2 40-50% of all livestock killed 50% of all farm machinery destroyed The South Destroyed2/3 of all wealth in Confederate states gone (much in the value of former slaves, $3 Billion)40-50% of all livestock killed50% of all farm machinery destroyedInfrastructure (roads, bridges, railroads, industry) in utter ruins
3 13th AMENDMENT Slavery Abolished “Neither slavery nor involuntary servitude, except as a punishment for crime, whereof the party shall have been duly convicted, shall exist within the United States, or any place subject to their jurisdiction.”The Congress shall have power to enforce by appropriate legislation, the provisions of this article.
8 Aftermath of the WarReconstruction – Plan for rebuilding the South after the Civil War.
9 President Lincoln’s Plan Proclamation of Amnesty and Reconstruction (December 8, 1863)He didn’t consult Congress regarding Reconstruction.Pardon to allWhen 10% of the voting population in the 1860 election had taken an oath of loyalty and established a government, it would be recognized.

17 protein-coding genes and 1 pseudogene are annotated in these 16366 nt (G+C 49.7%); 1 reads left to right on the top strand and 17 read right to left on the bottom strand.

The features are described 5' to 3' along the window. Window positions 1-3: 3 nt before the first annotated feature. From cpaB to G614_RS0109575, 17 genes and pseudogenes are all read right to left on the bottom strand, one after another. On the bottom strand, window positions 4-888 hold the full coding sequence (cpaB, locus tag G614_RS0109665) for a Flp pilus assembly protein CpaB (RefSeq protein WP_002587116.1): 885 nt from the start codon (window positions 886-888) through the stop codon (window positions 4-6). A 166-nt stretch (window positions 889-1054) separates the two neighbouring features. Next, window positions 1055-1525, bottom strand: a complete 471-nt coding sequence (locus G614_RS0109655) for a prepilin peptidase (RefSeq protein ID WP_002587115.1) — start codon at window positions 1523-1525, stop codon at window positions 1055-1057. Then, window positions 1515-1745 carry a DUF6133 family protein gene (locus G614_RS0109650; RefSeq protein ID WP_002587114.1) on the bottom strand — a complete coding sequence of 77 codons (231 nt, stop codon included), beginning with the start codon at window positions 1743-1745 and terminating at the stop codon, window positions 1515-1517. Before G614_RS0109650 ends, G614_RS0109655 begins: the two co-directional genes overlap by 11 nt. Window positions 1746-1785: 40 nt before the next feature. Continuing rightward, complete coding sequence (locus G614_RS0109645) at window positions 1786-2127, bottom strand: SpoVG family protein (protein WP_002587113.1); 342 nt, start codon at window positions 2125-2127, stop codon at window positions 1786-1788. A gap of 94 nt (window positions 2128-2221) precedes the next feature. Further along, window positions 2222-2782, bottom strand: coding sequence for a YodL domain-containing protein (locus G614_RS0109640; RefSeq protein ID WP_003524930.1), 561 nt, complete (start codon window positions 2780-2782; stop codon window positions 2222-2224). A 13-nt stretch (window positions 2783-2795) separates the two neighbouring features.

10 Aftermath of the WarFreedmen’s Bureau – Gov. Agency given the task of feeding and clothing war refugees.The Bureau also helped formerly enslaved people find work on plantations, organized courts, and schools (4,000).
13 PRESIDENT ANDREW JOHNSON Remained loyal to the United States during the Civil War.Lincoln chose him as his VP to help with the South’s Reconstruction and to help win him re-election in 1864.Supported Lincoln’s Plan, but would be engaged in a power struggle with Congress over who would lead Reconstruction.
14 Johnson’s PlanA pardon to all Southerners who take the loyalty oath. He believed in the 10% quotaestablished by Lincoln.Excluded former Confederate officers and the very wealthy from the pardon.When Congress returned from recess they found new members who had been pardoned by President Johnson.In 1866, Johnson attacked the Congressional Republicans’ Plan for Reconstruction, but they were elected to Congress by a 3 to 1 margin.
15 PRESIDENTIAL RECONSTRUCTION Johnson’s plan to readmit the South was considered too gentle.Amnesty: Presidential pardonRebels sign an oath of allegiance10% of the populationEven high ranking Confederate officialsWrite new state Constitutionsapprove the 13th Amendmentreject secession and state’s rightssubmit to U.S. Government authorityNo mention of:Education for freedmenCitizenship and voting rights